The Yukon blogosphere has reached planetary status.
Not only is the word on everyone’s lips, the territory is populated with bloggers publishing their family photos, blow-by-blow accounts of how they brush their teeth and controversial political opinions.
And though blogs were once a niche corner of the internet, more and more Yukoners are now consuming every word Yukon bloggers publish.
“Eventually it makes its own little network,” says Geof Harries, a blogger who created HYPERLINK "http://www.urbanyukon.com" www.urbanyukon.com, a popular portal that collects Yukon blog writing onto one webpage.
UrbanYukon currently features 28 Yukon bloggers, and continues to grow, with more than 3,000 hits per month.
“During election time, or when things are really heating up, it forms its own little news network of opinions and people talking,” says Harries. “It’s very informal, but it’s very dynamic.”
Blogs create a clash of ideas and opinions in cyberspace, which coalesce into an ongoing, always accessible conversation.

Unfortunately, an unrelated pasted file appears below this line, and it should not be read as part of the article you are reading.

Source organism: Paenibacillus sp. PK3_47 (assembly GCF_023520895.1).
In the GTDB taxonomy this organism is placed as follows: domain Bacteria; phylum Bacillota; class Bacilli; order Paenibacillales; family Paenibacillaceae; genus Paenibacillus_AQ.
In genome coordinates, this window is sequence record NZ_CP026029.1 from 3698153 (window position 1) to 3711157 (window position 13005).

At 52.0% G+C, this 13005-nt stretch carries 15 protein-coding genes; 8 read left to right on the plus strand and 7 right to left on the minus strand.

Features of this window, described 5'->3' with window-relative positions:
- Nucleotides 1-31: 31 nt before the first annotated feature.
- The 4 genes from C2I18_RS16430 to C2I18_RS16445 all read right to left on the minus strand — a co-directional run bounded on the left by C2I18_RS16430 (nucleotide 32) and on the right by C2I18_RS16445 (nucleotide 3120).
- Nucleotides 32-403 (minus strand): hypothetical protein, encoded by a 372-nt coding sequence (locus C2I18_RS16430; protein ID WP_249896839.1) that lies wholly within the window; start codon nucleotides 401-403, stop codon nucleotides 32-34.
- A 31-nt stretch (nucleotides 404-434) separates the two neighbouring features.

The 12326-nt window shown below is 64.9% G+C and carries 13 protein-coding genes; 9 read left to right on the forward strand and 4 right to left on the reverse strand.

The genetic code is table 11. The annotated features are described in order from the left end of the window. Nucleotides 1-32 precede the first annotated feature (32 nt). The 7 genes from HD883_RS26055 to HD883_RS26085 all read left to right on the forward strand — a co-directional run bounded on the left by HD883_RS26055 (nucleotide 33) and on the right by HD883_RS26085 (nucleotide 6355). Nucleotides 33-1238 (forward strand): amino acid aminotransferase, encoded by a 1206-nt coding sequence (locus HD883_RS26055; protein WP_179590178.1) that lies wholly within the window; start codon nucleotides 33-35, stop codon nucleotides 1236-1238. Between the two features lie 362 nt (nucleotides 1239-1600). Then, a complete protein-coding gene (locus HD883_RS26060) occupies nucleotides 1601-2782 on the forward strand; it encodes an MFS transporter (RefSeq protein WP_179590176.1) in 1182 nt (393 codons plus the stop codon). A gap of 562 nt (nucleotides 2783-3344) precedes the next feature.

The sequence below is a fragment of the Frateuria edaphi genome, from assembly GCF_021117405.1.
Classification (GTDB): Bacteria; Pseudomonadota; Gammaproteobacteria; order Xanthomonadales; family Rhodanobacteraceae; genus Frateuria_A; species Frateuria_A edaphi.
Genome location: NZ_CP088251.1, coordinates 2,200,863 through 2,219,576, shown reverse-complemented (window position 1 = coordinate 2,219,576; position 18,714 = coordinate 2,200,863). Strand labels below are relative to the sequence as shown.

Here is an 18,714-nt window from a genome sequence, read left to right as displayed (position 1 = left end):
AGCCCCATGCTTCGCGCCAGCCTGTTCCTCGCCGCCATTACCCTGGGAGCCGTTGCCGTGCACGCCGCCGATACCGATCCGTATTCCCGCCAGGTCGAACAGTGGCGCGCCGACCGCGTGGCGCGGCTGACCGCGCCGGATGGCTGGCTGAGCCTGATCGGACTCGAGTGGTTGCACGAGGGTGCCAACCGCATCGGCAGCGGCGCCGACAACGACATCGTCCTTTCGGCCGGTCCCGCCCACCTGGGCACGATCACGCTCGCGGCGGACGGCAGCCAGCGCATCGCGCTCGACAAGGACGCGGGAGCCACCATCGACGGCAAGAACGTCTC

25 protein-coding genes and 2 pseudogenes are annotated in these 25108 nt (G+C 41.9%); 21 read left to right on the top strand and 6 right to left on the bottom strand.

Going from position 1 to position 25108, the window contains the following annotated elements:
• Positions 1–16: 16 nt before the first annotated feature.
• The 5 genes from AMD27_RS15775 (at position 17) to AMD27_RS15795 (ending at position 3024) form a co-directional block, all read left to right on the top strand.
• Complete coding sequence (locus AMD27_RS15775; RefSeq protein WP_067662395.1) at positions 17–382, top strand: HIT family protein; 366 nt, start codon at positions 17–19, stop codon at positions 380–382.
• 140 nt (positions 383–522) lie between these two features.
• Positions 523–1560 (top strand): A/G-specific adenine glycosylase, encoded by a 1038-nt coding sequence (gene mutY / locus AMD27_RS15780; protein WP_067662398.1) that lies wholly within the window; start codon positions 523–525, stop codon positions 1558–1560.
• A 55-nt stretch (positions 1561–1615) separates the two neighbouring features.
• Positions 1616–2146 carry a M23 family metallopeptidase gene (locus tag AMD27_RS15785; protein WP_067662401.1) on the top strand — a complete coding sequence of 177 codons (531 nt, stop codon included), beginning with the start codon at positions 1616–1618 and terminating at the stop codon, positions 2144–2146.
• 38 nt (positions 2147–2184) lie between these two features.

That conversation covers topics from whether the movie Borat is funny or racist to whether the Yukon’s latest economic figures are a boom — or a bust in disguise.
And the welcome mat for chatter allows once-stifled voices to add their thoughts, ideas and opinions to the zeitgeist.
That can create positive political change.
But in a tight-knit community like the Yukon, it can also result in negative and reactionary punishment.
Just talk to Fred Hutter.
Hutter’s wife, Evalina Zamana, was fired from her job at St. Elias School in Haines Junction because of comments that appear on her husband’s controversial blog HYPERLINK "http://www.theyukon.tv" www.theyukon.tv.
Fitting the blogger mold, Hutter subversively posted the termination letter on his blog.
While many Yukon bloggers admit to worrying about a backlash for their opinions, there is a strange freedom created in the Yukon’s small-town atmosphere that seems to encourage blogging, too.
“I think the blog doesn’t really open people up to any more criticism than normal in the Yukon,” says Murray Lundberg.
Lundberg is a Carcross-based web techie who recently won a seat on the South Klondike Local Advisory Council, and who recently added a blog to his popular website, Explorenorth.com.
He uses the blog to write and rant about politics.
“So many people know what we’re saying anyway, so I don’t think that any of the things most of us are saying are anything new to people in the Yukon,” he says of blogging.